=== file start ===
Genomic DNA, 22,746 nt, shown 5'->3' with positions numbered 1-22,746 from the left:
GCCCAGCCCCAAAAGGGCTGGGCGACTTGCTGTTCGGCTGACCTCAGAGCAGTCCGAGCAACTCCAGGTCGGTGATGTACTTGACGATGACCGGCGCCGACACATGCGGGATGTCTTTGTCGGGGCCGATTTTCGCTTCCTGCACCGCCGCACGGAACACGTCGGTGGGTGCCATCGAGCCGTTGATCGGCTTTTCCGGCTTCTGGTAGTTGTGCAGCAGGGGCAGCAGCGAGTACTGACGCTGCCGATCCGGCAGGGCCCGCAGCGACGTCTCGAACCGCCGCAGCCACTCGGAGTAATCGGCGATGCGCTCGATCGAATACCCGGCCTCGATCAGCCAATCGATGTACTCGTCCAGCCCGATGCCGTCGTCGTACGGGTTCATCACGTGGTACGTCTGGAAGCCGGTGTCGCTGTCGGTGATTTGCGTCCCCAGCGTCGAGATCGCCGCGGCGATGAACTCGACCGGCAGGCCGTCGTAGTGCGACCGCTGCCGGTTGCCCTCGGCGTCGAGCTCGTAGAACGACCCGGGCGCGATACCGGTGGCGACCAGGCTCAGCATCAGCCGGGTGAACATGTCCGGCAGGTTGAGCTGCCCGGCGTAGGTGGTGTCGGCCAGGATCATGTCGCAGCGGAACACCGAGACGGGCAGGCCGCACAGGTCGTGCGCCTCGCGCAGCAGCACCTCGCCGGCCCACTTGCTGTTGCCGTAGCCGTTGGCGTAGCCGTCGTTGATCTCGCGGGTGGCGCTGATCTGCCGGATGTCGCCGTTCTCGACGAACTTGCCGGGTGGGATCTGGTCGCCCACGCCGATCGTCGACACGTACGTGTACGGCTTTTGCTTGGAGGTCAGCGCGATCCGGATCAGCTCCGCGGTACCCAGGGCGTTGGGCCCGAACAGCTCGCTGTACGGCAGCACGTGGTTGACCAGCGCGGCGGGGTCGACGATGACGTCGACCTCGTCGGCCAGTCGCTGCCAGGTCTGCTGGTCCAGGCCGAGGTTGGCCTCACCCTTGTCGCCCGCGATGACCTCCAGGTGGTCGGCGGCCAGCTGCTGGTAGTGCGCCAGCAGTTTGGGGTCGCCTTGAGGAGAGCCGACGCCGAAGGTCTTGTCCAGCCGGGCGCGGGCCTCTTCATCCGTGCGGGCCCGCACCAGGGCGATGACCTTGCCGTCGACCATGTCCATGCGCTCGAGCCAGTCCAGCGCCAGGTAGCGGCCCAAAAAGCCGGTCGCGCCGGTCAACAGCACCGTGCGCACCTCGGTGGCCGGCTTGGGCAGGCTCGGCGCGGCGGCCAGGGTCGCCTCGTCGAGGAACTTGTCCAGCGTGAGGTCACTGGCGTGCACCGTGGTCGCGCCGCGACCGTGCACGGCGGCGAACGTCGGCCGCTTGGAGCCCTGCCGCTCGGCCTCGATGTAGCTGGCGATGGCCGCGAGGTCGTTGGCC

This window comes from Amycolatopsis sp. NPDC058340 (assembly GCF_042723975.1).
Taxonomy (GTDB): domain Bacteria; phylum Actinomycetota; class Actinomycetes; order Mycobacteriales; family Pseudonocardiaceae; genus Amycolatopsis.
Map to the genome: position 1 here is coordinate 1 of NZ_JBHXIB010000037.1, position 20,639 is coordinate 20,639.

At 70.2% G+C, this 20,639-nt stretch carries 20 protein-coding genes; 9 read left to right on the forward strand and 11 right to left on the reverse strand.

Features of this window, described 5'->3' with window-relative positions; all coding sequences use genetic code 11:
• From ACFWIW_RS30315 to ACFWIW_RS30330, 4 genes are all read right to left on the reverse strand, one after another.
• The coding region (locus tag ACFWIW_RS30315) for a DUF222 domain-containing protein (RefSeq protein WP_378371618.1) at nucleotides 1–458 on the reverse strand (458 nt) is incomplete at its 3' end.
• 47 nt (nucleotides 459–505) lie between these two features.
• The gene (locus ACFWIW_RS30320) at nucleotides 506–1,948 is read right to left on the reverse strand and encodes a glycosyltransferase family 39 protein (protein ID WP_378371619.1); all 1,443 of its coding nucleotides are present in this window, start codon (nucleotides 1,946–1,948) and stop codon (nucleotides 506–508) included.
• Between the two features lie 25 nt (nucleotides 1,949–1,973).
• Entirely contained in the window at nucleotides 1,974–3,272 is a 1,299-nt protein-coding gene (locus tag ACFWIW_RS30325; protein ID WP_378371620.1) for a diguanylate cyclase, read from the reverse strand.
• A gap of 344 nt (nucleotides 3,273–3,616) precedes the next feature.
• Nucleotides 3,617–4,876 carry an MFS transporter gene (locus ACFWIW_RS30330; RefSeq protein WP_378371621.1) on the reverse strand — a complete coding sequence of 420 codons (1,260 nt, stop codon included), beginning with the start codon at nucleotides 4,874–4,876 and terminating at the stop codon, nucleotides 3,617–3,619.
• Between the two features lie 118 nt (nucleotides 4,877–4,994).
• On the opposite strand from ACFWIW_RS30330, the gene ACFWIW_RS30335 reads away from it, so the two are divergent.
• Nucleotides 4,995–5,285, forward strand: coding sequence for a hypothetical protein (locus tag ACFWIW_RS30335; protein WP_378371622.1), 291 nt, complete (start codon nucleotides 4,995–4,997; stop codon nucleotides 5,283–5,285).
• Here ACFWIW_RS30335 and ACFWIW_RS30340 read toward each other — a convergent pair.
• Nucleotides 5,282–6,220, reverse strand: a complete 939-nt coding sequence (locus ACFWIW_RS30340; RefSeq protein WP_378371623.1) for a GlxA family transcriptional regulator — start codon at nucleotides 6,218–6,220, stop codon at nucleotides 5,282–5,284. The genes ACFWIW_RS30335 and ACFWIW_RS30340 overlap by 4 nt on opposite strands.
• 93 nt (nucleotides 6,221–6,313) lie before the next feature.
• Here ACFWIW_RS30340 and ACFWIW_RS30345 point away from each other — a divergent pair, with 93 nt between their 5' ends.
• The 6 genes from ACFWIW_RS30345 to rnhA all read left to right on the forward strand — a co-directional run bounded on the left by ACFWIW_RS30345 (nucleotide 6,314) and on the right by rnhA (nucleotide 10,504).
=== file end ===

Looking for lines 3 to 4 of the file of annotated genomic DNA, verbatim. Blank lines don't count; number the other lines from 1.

This window comes from Amycolatopsis sp. NPDC058340 (assembly GCF_042723975.1).
Taxonomy (GTDB): domain Bacteria; phylum Actinomycetota; class Actinomycetes; order Mycobacteriales; family Pseudonocardiaceae; genus Amycolatopsis.